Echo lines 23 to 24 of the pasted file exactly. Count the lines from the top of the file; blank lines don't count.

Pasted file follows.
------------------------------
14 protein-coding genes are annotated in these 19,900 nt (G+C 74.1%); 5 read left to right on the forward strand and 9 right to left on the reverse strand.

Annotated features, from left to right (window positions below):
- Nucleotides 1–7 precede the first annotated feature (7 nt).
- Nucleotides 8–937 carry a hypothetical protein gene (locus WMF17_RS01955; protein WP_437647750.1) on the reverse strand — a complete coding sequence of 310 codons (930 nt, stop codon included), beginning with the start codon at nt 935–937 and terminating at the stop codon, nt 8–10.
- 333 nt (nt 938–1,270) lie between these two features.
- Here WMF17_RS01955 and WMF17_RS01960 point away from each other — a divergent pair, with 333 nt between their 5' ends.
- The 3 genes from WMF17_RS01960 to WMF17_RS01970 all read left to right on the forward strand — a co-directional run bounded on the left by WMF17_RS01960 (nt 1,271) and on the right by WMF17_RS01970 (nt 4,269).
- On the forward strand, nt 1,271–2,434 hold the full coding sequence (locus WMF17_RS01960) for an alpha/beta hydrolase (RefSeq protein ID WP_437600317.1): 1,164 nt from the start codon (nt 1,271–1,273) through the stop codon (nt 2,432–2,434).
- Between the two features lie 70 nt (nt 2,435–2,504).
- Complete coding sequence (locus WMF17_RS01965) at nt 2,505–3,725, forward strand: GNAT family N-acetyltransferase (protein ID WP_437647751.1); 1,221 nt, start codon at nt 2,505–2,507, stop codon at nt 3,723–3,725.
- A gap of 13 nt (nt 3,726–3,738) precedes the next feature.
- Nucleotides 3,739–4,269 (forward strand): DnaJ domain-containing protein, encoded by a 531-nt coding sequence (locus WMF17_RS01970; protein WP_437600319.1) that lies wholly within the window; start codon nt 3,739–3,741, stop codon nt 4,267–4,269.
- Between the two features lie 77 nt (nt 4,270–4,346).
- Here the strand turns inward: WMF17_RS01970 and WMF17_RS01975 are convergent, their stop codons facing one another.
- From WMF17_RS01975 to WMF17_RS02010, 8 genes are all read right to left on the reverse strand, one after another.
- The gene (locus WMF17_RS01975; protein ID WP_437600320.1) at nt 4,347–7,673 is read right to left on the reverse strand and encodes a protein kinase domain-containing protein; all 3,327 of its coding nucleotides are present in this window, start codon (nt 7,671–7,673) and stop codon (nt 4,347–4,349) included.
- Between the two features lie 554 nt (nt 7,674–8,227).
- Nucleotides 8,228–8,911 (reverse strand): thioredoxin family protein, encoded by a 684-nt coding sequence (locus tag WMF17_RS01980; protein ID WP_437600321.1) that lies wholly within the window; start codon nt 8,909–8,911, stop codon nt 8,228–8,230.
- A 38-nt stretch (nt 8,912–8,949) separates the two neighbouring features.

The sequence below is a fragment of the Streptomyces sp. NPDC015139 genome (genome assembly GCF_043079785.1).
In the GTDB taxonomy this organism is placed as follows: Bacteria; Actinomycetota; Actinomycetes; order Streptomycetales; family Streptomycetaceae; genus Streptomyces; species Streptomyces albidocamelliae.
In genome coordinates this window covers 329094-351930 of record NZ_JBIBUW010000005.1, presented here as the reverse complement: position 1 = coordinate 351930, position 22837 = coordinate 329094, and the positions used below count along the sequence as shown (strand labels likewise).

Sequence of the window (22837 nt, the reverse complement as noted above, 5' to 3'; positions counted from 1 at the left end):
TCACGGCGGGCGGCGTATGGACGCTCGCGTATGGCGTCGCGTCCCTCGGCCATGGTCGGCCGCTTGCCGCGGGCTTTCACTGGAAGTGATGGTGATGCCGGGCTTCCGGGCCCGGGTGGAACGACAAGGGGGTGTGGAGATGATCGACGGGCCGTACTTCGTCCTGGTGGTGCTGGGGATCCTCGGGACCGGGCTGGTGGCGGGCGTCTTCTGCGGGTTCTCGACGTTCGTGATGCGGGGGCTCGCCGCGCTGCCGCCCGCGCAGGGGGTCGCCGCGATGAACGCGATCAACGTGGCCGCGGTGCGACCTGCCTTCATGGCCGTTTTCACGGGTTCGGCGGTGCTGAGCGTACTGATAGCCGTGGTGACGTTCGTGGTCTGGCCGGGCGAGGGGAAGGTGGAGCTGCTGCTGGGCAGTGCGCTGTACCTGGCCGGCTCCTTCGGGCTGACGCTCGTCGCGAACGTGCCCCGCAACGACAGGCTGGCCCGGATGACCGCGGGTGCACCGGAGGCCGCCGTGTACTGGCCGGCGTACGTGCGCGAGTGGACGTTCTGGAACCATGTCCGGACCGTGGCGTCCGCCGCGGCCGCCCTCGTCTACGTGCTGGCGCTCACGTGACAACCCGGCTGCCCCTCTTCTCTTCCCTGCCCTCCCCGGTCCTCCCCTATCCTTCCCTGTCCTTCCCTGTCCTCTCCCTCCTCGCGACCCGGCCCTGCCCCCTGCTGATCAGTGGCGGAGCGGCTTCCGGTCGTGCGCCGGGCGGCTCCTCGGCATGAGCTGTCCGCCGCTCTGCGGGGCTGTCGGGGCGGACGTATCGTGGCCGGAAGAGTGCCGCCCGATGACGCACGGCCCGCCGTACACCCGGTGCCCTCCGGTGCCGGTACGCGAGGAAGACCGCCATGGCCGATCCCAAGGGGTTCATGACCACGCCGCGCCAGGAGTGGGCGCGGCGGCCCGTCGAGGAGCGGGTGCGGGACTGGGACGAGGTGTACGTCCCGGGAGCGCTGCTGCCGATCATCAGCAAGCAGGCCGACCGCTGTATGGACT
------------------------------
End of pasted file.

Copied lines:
Sequence of the window (22837 nt, the reverse complement as noted above, 5' to 3'; positions counted from 1 at the left end):
TCACGGCGGGCGGCGTATGGACGCTCGCGTATGGCGTCGCGTCCCTCGGCCATGGTCGGCCGCTTGCCGCGGGCTTTCACTGGAAGTGATGGTGATGCCGGGCTTCCGGGCCCGGGTGGAACGACAAGGGGGTGTGGAGATGATCGACGGGCCGTACTTCGTCCTGGTGGTGCTGGGGATCCTCGGGACCGGGCTGGTGGCGGGCGTCTTCTGCGGGTTCTCGACGTTCGTGATGCGGGGGCTCGCCGCGCTGCCGCCCGCGCAGGGGGTCGCCGCGATGAACGCGATCAACGTGGCCGCGGTGCGACCTGCCTTCATGGCCGTTTTCACGGGTTCGGCGGTGCTGAGCGTACTGATAGCCGTGGTGACGTTCGTGGTCTGGCCGGGCGAGGGGAAGGTGGAGCTGCTGCTGGGCAGTGCGCTGTACCTGGCCGGCTCCTTCGGGCTGACGCTCGTCGCGAACGTGCCCCGCAACGACAGGCTGGCCCGGATGACCGCGGGTGCACCGGAGGCCGCCGTGTACTGGCCGGCGTACGTGCGCGAGTGGACGTTCTGGAACCATGTCCGGACCGTGGCGTCCGCCGCGGCCGCCCTCGTCTACGTGCTGGCGCTCACGTGACAACCCGGCTGCCCCTCTTCTCTTCCCTGCCCTCCCCGGTCCTCCCCTATCCTTCCCTGTCCTTCCCTGTCCTCTCCCTCCTCGCGACCCGGCCCTGCCCCCTGCTGATCAGTGGCGGAGCGGCTTCCGGTCGTGCGCCGGGCGGCTCCTCGGCATGAGCTGTCCGCCGCTCTGCGGGGCTGTCGGGGCGGACGTATCGTGGCCGGAAGAGTGCCGCCCGATGACGCACGGCCCGCCGTACACCCGGTGCCCTCCGGTGCCGGTACGCGAGGAAGACCGCCATGGCCGATCCCAAGGGGTTCATGACCACGCCGCGCCAGGAGTGGGCGCGGCGGCCCGTCGAGGAGCGGGTGCGGGACTGGGACGAGGTGTACGTCCCGGGAGCGCTGCTGCCGATCATCAGCAAGCAGGCCGACCGCTGTATGGACT